This report declares that there are three ways in which the practice of capital punishment is in tension with fundamental political and moral values. The first section discussed how the claim that this punishment is proper implicates deep moral and political questions. The second section illustrated how frustrating delays in capital punishment can only be avoided by restricting both the moral claims for exemption from execution and procedural avenues for avoiding the execution of the innocent. The death penalty in the United States can only be principled if it is not efficient; it can only be expeditious if it is morally and procedurally arbitrary.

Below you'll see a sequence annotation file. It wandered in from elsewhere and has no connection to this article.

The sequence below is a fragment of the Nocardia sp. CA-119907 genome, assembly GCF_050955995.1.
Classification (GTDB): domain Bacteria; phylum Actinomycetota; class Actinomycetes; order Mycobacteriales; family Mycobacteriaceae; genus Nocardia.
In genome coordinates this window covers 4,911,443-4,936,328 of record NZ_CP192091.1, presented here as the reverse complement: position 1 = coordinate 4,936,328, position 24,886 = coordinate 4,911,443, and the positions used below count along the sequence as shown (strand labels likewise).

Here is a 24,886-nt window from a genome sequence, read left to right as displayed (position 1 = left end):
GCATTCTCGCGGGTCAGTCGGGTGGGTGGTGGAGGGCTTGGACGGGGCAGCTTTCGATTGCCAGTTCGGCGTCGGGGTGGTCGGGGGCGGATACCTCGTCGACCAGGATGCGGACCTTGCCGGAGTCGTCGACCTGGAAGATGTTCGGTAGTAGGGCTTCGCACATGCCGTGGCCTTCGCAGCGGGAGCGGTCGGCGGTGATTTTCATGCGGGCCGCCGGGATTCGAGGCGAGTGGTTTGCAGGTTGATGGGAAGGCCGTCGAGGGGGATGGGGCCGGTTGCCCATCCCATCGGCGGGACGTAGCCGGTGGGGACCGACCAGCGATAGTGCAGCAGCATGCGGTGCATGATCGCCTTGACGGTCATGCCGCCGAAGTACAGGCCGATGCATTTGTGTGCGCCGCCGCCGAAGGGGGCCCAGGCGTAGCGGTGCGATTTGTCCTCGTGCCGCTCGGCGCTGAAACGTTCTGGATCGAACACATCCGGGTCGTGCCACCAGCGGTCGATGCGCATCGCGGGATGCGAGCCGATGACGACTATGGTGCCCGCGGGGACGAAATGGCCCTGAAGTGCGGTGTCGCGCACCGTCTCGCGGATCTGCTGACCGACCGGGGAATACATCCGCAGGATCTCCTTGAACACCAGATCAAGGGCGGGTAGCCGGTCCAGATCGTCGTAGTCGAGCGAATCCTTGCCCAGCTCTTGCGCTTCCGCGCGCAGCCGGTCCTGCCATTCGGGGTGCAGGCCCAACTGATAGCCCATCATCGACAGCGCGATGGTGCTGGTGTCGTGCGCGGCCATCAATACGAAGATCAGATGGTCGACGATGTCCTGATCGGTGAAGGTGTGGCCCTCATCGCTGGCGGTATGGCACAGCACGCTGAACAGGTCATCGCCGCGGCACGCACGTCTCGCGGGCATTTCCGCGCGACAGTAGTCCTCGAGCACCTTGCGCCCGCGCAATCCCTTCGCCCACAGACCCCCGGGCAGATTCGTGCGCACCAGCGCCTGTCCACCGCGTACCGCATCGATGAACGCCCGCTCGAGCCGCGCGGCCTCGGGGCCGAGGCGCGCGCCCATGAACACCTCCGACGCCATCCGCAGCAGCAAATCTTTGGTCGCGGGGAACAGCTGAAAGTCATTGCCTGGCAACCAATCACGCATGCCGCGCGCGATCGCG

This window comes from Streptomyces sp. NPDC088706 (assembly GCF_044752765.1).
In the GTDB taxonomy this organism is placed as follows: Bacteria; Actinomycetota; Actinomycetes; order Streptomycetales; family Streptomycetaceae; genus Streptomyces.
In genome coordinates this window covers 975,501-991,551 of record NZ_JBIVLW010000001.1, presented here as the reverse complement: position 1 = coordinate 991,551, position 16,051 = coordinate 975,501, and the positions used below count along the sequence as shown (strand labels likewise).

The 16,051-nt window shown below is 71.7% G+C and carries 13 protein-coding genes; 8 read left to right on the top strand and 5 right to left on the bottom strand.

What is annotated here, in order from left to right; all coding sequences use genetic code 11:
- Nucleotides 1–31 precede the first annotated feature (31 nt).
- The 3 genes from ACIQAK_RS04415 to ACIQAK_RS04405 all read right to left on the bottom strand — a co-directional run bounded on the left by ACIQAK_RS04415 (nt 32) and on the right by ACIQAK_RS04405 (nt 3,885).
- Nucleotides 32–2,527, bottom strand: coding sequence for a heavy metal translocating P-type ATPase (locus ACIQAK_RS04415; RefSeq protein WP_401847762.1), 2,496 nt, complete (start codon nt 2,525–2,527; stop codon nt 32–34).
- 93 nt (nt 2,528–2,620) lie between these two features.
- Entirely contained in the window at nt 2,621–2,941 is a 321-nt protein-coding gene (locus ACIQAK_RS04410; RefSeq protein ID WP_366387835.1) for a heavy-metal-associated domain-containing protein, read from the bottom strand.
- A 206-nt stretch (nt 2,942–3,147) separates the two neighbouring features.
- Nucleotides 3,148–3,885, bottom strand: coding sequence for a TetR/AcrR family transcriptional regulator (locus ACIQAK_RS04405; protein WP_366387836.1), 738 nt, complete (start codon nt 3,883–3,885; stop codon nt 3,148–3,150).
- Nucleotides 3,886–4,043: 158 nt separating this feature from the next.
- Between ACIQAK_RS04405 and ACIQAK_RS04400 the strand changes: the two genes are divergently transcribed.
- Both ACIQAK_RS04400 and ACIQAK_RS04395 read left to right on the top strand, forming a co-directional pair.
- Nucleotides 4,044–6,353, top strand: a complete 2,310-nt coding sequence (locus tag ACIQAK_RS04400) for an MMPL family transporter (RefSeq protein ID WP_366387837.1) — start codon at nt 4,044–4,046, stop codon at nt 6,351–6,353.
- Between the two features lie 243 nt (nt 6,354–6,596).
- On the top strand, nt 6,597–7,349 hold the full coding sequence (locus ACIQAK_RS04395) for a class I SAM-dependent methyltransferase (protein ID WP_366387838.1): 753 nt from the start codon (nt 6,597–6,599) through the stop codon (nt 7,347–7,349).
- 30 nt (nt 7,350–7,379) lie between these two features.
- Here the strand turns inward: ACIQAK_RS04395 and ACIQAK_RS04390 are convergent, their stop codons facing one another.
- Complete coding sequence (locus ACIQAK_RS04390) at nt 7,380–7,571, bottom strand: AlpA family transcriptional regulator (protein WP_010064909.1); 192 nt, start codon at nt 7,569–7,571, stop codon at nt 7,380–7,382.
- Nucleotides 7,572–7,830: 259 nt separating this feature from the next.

This paper makes a conclusion that instead of using the death penalty to express society's rage at wanton murder, we would be better off forcing remorseless and callous criminals to confront their depravity and make them realize how much pain they cause to others. It would be even more useful to turn our energies away from revenge on the perpetrators of crime and concentrate them instead on community support for the victims, who are often neglected as the criminal justice system focuses on retribution. Those of us who oppose the death penalty should never concentrate our efforts solely on the manifold problems of the death penalty or, as some do, on the humanity of the killer. We must pay equal attention to compassionate support for the families and other loved ones of the victims.